What distinguishes any social network is the sort of information produced, how it produced, and why it produced.
Consumers share a wide range of material on various social networks for several reasons.
And as social media platforms evolve, so does what we share.
Snapchat and TikTok have been major drivers of these changes.
In a January interview, Snap CEO Evan Spiegal asked what he thought about TikTok.
In a refreshingly candid response, he stated that he “loves TikTok” and is a “huge fan.”
He went on to explain how he views TikTok
as a technological platform in comparison to other social networks.
He considers the social technology category to have three levels in a pyramid.
As you move up the pyramid, the time and energy required to create content increases,
but the frequency with which it created decreases.
On Snapchat, sending a simple image, video, or text message is simple.
It does not need much work.
There are minimal mental impediments.
It’s considerably more difficult to master a TikTok
dance or devote the time required for a more polished YouTube video.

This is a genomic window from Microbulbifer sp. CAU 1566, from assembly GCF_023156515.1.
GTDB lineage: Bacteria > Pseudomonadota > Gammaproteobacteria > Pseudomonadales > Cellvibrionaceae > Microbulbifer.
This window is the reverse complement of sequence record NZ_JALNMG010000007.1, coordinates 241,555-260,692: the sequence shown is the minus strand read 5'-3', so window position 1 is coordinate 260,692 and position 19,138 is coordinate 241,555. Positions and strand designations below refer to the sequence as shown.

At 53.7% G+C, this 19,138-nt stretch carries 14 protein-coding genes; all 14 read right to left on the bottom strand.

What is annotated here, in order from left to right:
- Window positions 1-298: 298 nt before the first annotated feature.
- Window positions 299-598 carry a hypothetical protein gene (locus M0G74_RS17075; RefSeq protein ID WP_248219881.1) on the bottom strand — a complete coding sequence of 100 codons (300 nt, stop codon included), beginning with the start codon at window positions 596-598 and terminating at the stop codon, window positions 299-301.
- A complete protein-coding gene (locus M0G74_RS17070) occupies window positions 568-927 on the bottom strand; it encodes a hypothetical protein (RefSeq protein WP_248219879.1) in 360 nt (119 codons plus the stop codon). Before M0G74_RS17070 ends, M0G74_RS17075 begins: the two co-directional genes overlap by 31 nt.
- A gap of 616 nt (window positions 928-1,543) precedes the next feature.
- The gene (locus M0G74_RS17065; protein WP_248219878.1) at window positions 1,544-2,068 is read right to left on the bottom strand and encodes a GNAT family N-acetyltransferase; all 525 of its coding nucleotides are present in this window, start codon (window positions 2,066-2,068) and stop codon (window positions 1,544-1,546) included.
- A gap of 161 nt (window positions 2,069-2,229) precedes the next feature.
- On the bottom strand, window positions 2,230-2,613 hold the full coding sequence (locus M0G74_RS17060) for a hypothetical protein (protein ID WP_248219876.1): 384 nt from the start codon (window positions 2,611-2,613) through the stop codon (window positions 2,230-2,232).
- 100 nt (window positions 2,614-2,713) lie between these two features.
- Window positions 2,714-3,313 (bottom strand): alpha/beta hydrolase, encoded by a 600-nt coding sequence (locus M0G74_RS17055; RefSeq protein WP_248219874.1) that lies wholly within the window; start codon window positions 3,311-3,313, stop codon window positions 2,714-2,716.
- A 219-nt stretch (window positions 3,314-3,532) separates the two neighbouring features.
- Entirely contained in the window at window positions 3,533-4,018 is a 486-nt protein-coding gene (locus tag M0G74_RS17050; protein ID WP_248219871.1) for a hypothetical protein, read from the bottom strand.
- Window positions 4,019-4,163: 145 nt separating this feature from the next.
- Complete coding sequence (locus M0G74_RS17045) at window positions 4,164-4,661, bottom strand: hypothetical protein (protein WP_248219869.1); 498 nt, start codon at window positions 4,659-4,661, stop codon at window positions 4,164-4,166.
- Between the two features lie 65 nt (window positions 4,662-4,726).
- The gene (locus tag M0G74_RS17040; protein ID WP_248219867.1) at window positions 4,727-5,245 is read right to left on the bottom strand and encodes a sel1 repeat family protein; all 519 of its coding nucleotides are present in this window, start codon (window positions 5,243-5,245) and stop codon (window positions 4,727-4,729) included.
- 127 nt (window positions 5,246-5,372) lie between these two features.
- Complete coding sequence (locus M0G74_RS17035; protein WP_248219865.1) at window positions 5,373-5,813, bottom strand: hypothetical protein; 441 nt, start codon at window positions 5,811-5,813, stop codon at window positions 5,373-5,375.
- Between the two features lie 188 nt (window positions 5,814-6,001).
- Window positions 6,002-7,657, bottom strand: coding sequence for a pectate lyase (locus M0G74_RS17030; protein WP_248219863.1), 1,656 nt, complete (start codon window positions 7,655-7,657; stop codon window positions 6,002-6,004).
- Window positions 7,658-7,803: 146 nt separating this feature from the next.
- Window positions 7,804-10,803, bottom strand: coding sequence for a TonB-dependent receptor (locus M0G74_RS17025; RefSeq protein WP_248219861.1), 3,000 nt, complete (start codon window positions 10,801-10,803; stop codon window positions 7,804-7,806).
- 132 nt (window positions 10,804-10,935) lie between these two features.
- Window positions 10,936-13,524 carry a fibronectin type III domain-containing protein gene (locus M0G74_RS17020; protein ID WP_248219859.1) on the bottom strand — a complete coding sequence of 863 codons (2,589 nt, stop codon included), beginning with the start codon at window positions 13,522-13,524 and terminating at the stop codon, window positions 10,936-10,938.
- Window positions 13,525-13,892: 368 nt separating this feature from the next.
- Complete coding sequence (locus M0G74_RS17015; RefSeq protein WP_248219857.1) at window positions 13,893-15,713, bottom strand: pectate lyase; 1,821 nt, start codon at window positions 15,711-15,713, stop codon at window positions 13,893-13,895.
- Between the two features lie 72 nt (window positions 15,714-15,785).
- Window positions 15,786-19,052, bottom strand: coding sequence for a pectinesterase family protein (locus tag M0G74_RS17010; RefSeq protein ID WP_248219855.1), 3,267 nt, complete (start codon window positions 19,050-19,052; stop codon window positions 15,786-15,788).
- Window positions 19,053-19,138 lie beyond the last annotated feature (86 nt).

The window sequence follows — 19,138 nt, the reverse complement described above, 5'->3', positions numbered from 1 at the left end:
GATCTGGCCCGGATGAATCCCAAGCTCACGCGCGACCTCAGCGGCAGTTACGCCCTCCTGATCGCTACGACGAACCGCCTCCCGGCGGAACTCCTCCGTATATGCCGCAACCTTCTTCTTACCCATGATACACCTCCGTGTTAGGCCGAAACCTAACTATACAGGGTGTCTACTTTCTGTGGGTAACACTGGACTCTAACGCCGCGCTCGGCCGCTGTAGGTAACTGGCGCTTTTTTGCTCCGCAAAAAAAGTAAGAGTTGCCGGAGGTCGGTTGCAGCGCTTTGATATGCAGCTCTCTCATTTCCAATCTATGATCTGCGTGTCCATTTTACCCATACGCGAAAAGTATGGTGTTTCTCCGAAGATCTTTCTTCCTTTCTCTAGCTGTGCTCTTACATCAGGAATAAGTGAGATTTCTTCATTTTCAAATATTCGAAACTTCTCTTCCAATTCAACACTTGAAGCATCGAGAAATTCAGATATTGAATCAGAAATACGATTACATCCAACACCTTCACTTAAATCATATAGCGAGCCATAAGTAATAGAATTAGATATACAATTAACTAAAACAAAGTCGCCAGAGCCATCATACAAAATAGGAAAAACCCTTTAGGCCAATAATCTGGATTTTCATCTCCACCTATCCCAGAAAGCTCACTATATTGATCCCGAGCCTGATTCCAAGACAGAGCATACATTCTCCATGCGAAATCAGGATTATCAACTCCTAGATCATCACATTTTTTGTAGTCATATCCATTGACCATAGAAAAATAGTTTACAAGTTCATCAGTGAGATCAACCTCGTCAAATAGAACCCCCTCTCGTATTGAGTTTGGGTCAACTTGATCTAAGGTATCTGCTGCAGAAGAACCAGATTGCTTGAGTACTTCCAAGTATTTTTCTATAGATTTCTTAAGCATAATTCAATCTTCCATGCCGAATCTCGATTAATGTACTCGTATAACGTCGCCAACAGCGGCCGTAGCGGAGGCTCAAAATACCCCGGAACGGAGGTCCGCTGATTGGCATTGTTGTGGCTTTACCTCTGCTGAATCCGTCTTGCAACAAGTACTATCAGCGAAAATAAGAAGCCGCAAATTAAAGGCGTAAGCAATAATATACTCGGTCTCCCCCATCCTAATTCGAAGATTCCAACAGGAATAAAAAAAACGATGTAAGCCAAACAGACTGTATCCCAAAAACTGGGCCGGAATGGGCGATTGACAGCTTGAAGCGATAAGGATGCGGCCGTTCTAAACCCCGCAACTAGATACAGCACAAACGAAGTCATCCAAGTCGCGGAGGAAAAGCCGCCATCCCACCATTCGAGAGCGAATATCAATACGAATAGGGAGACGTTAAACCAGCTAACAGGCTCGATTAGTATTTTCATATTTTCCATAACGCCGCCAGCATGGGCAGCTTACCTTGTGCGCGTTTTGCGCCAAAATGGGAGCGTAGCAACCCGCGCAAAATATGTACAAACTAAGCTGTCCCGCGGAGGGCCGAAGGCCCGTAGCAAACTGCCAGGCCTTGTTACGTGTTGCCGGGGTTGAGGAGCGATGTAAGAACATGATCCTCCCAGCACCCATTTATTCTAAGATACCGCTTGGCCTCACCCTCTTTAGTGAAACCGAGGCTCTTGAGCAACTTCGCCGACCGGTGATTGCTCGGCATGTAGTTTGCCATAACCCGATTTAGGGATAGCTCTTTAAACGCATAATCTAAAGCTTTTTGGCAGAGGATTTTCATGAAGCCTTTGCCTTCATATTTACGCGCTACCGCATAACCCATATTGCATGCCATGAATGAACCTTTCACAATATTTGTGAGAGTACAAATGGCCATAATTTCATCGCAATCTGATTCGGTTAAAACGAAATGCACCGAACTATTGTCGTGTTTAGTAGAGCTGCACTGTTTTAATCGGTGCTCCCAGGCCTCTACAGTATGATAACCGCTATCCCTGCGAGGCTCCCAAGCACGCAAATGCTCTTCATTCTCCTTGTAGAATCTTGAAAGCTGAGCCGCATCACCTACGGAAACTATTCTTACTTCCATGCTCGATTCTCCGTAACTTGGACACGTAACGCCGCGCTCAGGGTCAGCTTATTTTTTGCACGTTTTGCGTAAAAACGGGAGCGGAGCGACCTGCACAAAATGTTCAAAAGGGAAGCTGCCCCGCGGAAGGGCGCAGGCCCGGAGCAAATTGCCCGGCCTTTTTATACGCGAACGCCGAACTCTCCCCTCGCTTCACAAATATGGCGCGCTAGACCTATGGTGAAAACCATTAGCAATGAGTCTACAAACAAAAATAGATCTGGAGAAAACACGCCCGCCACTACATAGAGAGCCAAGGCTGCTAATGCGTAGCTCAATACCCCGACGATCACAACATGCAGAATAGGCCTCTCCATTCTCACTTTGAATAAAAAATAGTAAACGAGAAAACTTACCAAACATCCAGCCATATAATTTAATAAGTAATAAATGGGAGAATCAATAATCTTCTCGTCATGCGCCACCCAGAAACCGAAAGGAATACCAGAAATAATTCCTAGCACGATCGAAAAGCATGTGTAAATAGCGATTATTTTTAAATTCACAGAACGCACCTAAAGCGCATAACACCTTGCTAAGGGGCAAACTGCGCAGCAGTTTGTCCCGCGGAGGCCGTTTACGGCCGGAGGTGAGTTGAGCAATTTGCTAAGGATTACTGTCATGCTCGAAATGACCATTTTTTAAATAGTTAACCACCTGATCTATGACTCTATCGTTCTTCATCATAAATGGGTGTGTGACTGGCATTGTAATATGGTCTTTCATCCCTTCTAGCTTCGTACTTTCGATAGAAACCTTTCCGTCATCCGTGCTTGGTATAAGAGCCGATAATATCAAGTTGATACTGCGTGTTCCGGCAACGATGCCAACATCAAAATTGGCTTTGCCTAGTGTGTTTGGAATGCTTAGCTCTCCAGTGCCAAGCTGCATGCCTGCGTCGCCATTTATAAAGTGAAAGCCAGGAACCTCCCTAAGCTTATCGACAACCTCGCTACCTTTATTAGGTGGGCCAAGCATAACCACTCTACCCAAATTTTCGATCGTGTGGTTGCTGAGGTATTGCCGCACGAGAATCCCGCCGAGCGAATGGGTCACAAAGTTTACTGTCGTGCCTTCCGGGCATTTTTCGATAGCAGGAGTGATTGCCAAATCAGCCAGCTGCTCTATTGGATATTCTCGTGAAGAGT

According to Spiegal, the attraction of Status material is more restricted since
“people only do something ‘cool’ once a week or once a month, not necessarily every day.”
Another essential feature of this pyramid is the content creator-to-content-consumer ratio.
Everyone at the bottom of the pyramid generates and consumes almost equally.
As you move up the pyramid,
the potential audience grows while the number of individuals generating content shrinks.
Most customers want a more laid-back experience when it comes to talent social networks.
While communication platforms are leaning in, social platforms are leaning in.
There is more debate and participation.
Listening is more than just monitoring your online reputation; it also entails planning to act.
Responding is a key activity in the Social Media Pyramid.
Responding or commenting comes in a variety of forms and sizes.
You may contact Nummero, a top digital marketing agency in Bangalore.